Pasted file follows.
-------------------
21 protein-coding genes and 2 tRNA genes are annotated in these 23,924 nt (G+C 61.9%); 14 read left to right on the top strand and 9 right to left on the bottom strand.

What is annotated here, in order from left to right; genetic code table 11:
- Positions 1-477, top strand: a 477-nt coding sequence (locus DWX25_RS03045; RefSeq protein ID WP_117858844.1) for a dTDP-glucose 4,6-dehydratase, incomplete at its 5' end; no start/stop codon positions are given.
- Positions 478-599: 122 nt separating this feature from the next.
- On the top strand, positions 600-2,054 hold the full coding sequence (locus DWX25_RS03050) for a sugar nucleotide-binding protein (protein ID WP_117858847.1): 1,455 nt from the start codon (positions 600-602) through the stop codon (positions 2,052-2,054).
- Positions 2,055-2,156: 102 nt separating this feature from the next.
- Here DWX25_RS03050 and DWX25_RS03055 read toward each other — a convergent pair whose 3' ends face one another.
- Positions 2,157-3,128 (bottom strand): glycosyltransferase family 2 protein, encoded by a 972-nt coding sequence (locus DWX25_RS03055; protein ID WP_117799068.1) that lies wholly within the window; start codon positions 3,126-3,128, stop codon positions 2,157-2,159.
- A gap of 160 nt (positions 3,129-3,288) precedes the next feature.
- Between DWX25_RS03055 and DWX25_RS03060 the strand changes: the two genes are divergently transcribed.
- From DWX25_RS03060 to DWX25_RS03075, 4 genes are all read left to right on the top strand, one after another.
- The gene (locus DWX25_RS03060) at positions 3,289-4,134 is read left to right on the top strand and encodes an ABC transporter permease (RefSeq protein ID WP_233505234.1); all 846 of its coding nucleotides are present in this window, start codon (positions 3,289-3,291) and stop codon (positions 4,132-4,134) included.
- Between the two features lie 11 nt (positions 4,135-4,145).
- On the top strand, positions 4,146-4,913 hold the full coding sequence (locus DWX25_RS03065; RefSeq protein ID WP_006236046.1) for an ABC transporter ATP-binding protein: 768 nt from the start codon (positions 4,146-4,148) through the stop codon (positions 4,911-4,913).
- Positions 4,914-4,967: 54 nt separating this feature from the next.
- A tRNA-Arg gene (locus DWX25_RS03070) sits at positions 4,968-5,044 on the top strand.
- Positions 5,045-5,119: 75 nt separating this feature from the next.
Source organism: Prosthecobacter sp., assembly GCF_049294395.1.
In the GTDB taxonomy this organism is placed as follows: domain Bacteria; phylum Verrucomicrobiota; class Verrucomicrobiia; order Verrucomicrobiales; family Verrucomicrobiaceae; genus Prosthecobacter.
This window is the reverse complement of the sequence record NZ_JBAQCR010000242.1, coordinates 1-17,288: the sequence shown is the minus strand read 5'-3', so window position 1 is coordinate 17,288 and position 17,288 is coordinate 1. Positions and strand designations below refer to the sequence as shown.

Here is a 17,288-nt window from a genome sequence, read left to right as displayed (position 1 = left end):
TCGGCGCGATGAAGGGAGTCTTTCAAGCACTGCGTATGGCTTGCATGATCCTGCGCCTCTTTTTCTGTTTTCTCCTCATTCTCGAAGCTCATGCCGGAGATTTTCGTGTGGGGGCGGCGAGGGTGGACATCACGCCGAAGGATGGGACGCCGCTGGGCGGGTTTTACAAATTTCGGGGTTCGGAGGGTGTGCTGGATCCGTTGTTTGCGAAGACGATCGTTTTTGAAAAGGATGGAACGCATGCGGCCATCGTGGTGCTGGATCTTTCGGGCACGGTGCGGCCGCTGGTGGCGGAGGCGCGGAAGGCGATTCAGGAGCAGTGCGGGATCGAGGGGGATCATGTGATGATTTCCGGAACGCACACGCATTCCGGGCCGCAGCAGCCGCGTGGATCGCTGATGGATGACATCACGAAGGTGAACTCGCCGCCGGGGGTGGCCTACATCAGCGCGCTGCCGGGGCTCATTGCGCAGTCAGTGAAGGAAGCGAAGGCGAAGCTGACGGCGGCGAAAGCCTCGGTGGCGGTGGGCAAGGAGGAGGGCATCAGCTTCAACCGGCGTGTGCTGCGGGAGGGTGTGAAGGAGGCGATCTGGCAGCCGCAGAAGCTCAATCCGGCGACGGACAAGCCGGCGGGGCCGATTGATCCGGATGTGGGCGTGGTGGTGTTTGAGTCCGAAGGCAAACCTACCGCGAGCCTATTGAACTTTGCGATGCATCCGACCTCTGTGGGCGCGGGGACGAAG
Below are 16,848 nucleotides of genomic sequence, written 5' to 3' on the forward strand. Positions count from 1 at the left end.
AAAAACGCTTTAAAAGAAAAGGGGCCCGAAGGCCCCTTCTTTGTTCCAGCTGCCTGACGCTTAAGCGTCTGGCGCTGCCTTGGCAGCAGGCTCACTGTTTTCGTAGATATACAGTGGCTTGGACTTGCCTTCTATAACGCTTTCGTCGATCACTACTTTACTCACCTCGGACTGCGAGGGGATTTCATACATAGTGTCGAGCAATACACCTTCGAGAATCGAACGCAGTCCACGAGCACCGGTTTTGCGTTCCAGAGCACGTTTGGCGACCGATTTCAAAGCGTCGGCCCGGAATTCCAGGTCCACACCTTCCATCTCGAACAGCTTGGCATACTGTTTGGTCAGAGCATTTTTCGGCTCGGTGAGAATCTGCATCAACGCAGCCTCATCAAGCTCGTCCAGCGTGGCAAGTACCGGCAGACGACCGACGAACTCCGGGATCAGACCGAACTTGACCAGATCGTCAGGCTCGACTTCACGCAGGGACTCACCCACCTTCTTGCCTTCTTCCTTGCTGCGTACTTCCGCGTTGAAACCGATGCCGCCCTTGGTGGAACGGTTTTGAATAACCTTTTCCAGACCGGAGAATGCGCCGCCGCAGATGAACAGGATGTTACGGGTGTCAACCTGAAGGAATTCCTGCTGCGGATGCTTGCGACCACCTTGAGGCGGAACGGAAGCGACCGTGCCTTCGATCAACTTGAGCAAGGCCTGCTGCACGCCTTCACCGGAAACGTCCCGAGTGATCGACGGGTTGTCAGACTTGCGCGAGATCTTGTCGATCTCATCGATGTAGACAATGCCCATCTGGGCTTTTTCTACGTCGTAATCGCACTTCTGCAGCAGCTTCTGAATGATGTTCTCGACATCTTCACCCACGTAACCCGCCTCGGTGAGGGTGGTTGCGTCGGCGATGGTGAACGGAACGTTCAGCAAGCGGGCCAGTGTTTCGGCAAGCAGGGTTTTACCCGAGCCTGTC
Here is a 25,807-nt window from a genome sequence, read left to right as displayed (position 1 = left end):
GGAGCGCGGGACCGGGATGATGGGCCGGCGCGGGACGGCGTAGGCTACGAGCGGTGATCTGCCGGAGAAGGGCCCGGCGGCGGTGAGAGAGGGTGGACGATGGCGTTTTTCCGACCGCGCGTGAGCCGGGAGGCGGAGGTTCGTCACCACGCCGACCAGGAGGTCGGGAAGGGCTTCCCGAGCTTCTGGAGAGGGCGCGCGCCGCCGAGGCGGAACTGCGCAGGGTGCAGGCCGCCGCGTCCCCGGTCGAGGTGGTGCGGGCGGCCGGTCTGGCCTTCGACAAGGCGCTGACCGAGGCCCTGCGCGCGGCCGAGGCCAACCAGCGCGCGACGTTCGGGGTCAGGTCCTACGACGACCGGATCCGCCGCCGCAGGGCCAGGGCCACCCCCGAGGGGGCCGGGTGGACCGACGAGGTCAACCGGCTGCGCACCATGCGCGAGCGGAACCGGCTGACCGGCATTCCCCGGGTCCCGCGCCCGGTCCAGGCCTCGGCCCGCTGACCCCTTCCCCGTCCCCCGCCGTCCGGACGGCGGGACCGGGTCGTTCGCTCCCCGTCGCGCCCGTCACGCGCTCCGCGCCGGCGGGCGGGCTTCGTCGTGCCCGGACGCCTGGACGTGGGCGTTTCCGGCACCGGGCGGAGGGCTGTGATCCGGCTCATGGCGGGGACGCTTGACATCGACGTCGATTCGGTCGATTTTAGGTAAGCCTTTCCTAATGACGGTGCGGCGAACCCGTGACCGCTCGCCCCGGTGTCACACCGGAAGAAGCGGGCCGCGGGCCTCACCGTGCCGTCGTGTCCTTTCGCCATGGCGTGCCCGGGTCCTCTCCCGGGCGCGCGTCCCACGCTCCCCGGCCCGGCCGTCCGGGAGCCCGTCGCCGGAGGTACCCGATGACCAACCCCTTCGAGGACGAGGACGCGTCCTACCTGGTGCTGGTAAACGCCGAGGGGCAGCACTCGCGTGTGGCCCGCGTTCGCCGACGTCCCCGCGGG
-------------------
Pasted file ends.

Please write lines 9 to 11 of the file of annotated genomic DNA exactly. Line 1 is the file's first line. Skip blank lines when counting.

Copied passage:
- A gap of 160 nt (positions 3,129-3,288) precedes the next feature.
- Between DWX25_RS03055 and DWX25_RS03060 the strand changes: the two genes are divergently transcribed.
- From DWX25_RS03060 to DWX25_RS03075, 4 genes are all read left to right on the top strand, one after another.